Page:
**Ursinus CS 271: Data Structures And Algorithms, Fall 2022**

## Lab 4: Making Change with Dynamic Programming (5 Points)

### Chris Tralie

## Overview / Logistics

The purpose of this lab is to get you practice with dynamic programming. The problem is as follows: make change of a particular number with an arbitrary set of valued coins. You can take as many of each type of coin as you want, but your goal is to minimize the number of coins used.

### Step 1: Recursive Solution with Memoization (2 Points)

As your first task, write a method `make_change(coins, value, mem)`

that computes the minimum number of coins from the list `coins`

needed to make the amount `value`

, while passing along a dictionary `mem`

for memoization

As an example, if you call `print(make_change([1, 5, 10, 25], 70, {}))`

, you should get **4** (e.g. 2x25c + 2x10c)

For a slightly more exotic example, if you call `print(make_change([1, 7, 10, 25], 41, {}))`

, you should get **5** (e.g. 4x10c + 1x1c, or 2x1c + 2x7c + 1x25c)

**NOTE: ** As we saw in class, it's possible to use functools to memoize automatically, but I want you to get practice with dictionaries

### Step 1: Dynamic Programming Solution with Backtracing (3 Points)

In your second task, write a method `make_change_dyn(coins, value)`

that implements the same thing using dynamic programming. But instead of returning the number of coins needed, you should go a step further and return a solution with the specific coins used to achieve the optimal solution, as a list. For example, if you call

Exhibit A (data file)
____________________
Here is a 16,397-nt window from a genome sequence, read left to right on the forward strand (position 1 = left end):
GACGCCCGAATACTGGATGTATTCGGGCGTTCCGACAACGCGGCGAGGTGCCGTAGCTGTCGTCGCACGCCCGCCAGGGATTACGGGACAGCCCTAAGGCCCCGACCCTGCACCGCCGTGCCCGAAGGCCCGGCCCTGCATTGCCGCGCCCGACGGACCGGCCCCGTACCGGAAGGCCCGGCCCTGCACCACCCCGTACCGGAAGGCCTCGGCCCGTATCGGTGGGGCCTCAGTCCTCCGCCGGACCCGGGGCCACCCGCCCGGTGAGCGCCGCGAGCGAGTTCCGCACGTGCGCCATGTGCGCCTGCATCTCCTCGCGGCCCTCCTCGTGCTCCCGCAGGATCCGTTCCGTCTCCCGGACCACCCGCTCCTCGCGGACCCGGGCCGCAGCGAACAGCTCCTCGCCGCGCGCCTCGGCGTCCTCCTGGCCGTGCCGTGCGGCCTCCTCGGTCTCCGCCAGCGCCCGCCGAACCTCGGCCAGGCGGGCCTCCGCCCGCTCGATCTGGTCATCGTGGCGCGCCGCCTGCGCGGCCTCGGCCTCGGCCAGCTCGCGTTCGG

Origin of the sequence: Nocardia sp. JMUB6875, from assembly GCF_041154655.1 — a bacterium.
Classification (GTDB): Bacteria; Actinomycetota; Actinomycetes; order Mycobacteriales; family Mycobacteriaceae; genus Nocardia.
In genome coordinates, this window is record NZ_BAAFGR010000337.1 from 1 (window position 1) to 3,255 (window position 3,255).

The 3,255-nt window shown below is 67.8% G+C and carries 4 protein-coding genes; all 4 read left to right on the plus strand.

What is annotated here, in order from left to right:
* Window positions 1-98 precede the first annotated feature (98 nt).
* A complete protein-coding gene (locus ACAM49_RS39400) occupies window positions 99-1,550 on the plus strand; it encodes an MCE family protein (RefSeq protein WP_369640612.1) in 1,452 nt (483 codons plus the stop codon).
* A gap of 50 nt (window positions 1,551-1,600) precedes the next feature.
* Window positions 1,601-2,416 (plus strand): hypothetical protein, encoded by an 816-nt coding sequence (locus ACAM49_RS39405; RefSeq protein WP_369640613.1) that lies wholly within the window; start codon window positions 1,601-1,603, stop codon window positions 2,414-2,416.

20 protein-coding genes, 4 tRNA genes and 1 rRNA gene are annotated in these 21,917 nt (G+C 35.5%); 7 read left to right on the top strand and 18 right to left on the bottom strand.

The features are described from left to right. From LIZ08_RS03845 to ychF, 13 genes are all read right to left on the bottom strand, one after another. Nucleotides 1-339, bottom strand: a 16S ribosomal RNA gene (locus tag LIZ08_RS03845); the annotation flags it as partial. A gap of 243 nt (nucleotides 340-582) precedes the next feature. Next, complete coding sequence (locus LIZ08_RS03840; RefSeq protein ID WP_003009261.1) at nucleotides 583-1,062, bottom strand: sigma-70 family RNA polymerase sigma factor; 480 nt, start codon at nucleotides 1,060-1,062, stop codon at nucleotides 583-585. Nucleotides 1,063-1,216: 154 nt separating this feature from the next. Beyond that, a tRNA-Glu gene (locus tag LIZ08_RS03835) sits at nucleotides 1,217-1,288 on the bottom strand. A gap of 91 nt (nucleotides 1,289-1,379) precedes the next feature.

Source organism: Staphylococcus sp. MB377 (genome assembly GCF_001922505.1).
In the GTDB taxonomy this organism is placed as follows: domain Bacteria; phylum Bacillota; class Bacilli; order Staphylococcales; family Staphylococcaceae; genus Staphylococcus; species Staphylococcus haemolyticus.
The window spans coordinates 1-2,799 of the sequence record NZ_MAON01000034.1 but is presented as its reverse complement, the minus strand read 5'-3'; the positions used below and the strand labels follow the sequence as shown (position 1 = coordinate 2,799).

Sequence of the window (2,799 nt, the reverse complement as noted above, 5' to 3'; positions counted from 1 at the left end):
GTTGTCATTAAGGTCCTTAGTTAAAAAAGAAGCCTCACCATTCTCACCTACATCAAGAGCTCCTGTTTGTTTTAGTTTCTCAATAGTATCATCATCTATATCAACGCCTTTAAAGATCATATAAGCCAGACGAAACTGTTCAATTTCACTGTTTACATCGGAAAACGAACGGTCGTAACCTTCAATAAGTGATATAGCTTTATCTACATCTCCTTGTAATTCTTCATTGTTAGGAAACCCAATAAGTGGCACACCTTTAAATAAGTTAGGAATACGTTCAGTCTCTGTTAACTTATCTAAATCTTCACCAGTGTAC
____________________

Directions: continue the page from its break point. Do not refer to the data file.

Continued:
`print(make_change_dyn([1, 5, 10, 25], 70))`

then you should get `[25, 25, 10, 10]`

(not necessarily in that order)

If you instead call

`print(make_change_dyn([1, 7, 10, 25], 41))`

then you should get a list of 5 coins that add up to 41, such as `[25, 7, 7, 1, 1]`

### A Note on Greedy Solutions

It might be tempting to solve this problem by taking the highest coins away that we can first. For example, if we have the 1, 5, 10, and 25 that we're used to using, and we want to make change of 71, we'll start by taking away as many 25c as we can way, leaving us with 71-2x25 = 21, and then taking as many of the next largest coin (10c) as we can away, so 21-2x10 = 1, and then finally taking one 1c away. This works perfectly well for the 1, 5, 10, and 25 cent coins we're used to using, but it doesn't work when we use some more exotic values.

As an example of where there's a disparity, we know from the above examples that making 41 cents with 1, 7, 10, and 25 cent coins should only take 5 steps. However, a greedy solution will first take 25 away, leaving 16. Then it will take 10 away, leaving 6. And the best it can do after that is 6x1c. So a greedy solution ends up taking 8 steps instead of 5!

By contrast, if we switch to ordinary coins, the greedy solution works just the same. But this is a cautionary tale about greedy solutions in general; sometimes we take steps that look good in the near term, but they end up trapping us into taking non-optimal steps later. Below is a plot showing the disparity between greedy and optimal solutions for values up to 100c using 1, 7, 10, and 25 cent coins: